In this paper, we describe the letter sequence domain, in which most ordinary domain-level semantics have been reduced to letters of the alphabet and their sequences. Using data from dialogues in this domain, we identify and characterize phenomena of prevention and repair of conversational breakdowns with brief excerpts from the corpus. The evidence from the corpus suggests that conversants employ a number of specific repair-avoidance tactics, rely on acceptance and dis-acceptance to guide the interaction, and, should a breakdown occur, go through a sequence containing four possible stages of repair: trigger, diagnosis, prescription and treatment.

Methodology

In an earlier study of human-human interaction in a simple task-oriented domain (Novick, Hansen & Lander, 1994), we gave subjects the assignment of collaborating face-to-face in what we call the letter sequence task, a task designed to mimic the structure of more complex collaborative tasks in which participants have incomplete knowledge. Each pair of subjects was given cards containing a sequence of 16 letters and blanks such that they could reconstruct the entire sequence by pooling their knowledge. They were asked to put the cards out of sight and to work together to reconstruct the complete sequence from memory. Figure 1 shows a sample of two subjects' letter sequences.

Subject L: O _ O S E _ A G F H C W _ E _ _ Z
Subject R: _ S O S _ X _ G F H _ _ L E B Y _
Figure 1: Sample letter sequences

There are several advantages in using this task to study human-human spoken interaction. First, the task is generally difficult enough that conversational breakdowns are not uncommon. The speech that it elicits is spontaneous and is not stilted in the same way that "read speech" can be. The task is essentially a collaboration between equals and is inherently a mixed-initiative situation. While the task centers on an extremely simple domain (what Henry Hamburger called the e. coli of dialogue), it mimics other more practical kinds of tasks where conversants have only partial information and must collaborate in order to complete the task successfully. Finally, the domain of the task lends itself to extending the experiment to study human-computer interaction, because the technology is already in place to recognize spoken letters at a level of accuracy above 90 percent.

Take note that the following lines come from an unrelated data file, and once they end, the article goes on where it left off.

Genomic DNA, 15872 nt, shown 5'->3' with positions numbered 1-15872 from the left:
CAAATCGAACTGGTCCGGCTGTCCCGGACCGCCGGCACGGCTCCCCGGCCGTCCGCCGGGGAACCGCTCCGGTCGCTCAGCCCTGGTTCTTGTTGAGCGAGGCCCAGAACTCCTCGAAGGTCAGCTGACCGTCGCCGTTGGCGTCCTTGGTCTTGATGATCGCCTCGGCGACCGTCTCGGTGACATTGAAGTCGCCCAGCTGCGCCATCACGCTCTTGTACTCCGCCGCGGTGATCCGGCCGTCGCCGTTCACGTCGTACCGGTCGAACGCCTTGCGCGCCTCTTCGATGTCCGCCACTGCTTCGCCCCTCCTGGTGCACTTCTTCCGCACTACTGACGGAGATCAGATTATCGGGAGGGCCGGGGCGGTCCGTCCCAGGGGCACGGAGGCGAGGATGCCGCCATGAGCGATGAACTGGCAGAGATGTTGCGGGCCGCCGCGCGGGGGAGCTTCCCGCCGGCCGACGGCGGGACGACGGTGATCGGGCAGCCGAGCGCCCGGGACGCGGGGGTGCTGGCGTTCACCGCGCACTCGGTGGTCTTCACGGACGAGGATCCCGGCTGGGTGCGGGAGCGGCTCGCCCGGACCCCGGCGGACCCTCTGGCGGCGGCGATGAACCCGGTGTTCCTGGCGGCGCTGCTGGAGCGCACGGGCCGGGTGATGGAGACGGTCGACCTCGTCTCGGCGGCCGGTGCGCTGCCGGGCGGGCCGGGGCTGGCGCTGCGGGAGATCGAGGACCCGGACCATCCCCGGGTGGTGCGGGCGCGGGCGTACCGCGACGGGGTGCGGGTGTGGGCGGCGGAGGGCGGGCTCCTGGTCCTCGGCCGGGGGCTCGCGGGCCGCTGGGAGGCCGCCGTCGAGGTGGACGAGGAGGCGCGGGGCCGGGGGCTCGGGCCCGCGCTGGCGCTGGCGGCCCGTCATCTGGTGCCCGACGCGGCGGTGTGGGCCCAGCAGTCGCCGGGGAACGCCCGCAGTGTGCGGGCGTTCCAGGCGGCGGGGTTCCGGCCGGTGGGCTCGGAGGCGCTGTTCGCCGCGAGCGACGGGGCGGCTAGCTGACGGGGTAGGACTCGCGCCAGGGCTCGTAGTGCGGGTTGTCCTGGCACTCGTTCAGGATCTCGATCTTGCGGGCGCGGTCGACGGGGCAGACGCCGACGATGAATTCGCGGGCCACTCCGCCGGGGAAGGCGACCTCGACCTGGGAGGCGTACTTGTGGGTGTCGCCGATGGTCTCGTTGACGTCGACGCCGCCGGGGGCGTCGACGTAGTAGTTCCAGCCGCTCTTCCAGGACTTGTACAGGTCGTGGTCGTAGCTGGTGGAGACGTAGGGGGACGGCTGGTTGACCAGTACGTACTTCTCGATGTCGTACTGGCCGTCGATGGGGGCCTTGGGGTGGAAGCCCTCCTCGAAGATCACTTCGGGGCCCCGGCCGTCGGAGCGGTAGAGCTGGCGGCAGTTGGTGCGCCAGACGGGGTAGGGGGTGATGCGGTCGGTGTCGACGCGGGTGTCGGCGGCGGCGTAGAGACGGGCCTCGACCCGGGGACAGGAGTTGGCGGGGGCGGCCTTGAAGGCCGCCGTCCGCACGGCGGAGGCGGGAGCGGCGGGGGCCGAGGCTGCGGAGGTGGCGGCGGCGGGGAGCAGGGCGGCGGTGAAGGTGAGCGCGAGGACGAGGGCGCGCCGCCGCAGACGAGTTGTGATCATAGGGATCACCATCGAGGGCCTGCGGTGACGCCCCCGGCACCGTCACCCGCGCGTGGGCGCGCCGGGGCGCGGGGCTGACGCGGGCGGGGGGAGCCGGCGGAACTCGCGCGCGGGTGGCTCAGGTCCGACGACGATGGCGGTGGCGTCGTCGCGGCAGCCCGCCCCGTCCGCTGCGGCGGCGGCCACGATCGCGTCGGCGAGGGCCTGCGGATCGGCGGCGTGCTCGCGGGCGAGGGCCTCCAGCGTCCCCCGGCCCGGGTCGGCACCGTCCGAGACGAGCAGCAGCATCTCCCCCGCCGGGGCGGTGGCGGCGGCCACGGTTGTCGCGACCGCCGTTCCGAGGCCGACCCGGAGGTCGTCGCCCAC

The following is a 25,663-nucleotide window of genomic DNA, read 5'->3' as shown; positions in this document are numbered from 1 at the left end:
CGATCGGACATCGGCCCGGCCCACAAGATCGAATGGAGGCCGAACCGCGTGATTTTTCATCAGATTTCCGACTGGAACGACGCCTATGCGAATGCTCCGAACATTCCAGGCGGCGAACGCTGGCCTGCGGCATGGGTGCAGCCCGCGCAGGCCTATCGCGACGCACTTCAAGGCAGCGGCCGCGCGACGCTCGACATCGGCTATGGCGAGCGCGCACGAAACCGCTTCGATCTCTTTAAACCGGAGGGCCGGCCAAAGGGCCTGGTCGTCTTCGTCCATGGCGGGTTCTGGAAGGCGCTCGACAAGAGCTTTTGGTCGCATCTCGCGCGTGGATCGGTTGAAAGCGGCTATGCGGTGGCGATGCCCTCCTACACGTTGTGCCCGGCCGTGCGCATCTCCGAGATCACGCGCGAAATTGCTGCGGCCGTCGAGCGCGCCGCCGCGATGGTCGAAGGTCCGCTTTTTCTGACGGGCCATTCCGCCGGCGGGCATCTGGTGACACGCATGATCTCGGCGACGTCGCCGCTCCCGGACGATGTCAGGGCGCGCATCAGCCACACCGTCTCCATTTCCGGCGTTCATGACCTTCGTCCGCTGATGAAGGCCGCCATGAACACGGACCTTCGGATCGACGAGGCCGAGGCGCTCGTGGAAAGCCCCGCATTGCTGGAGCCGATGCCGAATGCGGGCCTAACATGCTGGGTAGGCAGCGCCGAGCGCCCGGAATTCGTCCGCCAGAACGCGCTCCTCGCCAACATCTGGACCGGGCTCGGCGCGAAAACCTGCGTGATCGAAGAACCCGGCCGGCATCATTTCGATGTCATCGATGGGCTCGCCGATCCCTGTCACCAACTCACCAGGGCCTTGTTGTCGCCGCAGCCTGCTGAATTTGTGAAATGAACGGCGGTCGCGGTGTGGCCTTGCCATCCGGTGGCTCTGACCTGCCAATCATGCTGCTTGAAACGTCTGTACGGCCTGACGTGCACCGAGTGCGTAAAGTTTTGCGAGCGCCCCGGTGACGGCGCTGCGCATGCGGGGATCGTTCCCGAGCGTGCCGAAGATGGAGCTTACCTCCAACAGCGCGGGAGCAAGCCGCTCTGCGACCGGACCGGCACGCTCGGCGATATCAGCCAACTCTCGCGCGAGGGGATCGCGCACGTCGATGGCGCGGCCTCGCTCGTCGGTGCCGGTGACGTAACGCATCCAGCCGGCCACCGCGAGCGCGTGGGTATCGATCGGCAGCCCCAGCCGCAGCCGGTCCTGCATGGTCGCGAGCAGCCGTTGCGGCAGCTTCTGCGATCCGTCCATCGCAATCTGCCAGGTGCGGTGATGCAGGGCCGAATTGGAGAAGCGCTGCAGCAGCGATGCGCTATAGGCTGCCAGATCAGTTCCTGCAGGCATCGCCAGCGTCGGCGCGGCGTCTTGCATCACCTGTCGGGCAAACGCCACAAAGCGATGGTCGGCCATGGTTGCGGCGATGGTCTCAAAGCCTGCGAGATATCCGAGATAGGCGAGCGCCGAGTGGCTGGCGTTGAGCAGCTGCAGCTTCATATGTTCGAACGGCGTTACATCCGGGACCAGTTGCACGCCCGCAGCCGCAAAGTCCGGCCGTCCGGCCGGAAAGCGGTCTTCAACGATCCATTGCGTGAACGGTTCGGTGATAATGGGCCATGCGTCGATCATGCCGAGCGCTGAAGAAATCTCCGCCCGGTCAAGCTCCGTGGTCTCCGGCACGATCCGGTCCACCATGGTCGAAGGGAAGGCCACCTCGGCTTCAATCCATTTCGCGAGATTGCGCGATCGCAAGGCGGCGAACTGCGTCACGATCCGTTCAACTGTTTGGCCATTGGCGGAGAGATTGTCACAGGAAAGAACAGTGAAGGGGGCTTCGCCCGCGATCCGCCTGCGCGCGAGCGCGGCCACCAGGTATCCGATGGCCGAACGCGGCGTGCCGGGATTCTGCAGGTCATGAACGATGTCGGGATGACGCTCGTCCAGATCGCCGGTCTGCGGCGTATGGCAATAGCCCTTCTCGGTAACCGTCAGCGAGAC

The letter sequence task also has a number of disadvantages with respect to achieving understanding of human interactive behavior. In particular, the task is artificial and is performed under artificial conditions (subjects talk to a stranger either in the laboratory or over the telephone while the experimenter directs them). The task imposes fairly severe requirements on the memory capacity of the subjects such that completion of the task is not always possible. Furthermore, the task is inherently sequential; to the subjects it is more akin to collaborating to reconstruct a half-forgotten recipe than it is like collaboratively identifying its ingredients. Finally, although automatic spoken letter recognition is a well-established technology, many letters have common function words as homonyms ("I see" sounds like "I C", "Okay" sounds like "O K" and so on).

Four pairs of subjects were recorded performing the experiment twice. We used two 8mm camcorders to capture individual gestures and facial expressions and a 3/4" video recorder to capture the overall interaction. These recordings were the basis for a set of verbal and gestural transcripts, narratives, and specialized transcripts depicting the types of feedback the subjects provided and the relationship between direction of gaze and turn-taking. Transcripts may be found in (Novick, Hansen & Lander, 1994). In the examples discussed in the text, conversations from this corpus are identified with a designator like "F01.2:34-38," meaning face-to-face conversation, pair 01, trial 2, dialogue events 34 through 38.

We also collected and analyzed a set of telephone conversations in the same domain. Twelve pairs of subjects were recorded digitally; verbal transcripts were prepared from the audio files. The telephone corpus is not yet published. In the examples discussed in the text, conversations from this corpus are identified with a designator like "T52.1:35-41," meaning telephone conversation, pair 52, trial 1, dialogue events 35 through 41.